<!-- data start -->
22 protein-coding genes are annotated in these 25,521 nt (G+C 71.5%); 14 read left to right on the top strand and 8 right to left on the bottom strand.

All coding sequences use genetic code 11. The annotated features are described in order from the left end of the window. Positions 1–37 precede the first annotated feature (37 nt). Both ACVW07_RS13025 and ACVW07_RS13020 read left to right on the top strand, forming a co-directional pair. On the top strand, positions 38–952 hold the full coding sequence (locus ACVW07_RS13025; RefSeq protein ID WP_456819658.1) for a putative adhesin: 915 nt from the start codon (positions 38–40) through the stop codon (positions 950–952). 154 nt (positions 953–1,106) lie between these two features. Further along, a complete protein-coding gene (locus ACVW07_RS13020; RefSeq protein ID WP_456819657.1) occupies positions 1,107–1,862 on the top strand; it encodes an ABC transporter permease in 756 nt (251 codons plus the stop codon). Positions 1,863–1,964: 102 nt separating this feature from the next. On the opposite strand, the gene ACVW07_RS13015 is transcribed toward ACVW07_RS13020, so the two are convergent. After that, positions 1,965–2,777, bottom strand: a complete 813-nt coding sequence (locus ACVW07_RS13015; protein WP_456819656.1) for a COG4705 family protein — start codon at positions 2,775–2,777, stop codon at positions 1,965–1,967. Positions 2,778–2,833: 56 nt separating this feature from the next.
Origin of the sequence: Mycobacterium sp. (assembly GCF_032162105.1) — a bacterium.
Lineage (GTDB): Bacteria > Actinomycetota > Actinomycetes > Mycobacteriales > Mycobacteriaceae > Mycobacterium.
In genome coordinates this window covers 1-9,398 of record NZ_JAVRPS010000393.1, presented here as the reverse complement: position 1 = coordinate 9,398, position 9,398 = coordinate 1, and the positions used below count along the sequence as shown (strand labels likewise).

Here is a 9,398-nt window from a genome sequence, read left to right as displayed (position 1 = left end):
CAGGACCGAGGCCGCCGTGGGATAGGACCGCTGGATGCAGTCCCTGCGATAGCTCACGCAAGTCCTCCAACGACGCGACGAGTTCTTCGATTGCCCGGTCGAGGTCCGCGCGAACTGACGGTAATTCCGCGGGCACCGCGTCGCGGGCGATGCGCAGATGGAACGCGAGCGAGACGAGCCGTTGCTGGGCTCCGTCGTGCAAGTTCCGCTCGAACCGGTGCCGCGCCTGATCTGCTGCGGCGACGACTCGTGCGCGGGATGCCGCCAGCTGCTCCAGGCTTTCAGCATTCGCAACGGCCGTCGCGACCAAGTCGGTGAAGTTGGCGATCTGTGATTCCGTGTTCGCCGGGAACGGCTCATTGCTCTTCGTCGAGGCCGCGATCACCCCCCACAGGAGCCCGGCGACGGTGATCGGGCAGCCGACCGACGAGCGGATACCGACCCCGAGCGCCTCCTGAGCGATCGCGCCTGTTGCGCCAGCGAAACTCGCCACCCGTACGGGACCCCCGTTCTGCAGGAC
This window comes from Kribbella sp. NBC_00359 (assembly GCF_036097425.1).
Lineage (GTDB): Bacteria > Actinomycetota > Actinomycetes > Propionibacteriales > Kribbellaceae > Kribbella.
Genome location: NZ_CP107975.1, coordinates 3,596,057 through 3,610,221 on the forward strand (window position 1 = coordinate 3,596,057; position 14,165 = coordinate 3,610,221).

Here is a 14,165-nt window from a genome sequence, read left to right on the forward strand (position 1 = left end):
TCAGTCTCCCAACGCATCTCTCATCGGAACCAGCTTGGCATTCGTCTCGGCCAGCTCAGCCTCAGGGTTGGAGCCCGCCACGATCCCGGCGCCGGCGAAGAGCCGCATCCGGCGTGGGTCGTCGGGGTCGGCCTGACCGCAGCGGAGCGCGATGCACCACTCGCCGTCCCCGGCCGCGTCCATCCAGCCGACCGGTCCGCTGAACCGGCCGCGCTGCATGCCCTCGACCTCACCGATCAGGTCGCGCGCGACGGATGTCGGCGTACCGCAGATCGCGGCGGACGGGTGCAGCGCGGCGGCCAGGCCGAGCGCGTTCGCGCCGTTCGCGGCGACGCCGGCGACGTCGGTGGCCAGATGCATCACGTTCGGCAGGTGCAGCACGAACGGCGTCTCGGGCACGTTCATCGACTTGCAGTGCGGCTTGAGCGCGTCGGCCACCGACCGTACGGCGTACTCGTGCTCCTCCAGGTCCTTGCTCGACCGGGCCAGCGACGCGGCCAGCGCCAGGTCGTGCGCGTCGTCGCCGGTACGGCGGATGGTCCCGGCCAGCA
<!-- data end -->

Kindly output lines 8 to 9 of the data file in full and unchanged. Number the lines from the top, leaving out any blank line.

This window comes from Kribbella sp. NBC_00359 (assembly GCF_036097425.1).
Lineage (GTDB): Bacteria > Actinomycetota > Actinomycetes > Propionibacteriales > Kribbellaceae > Kribbella.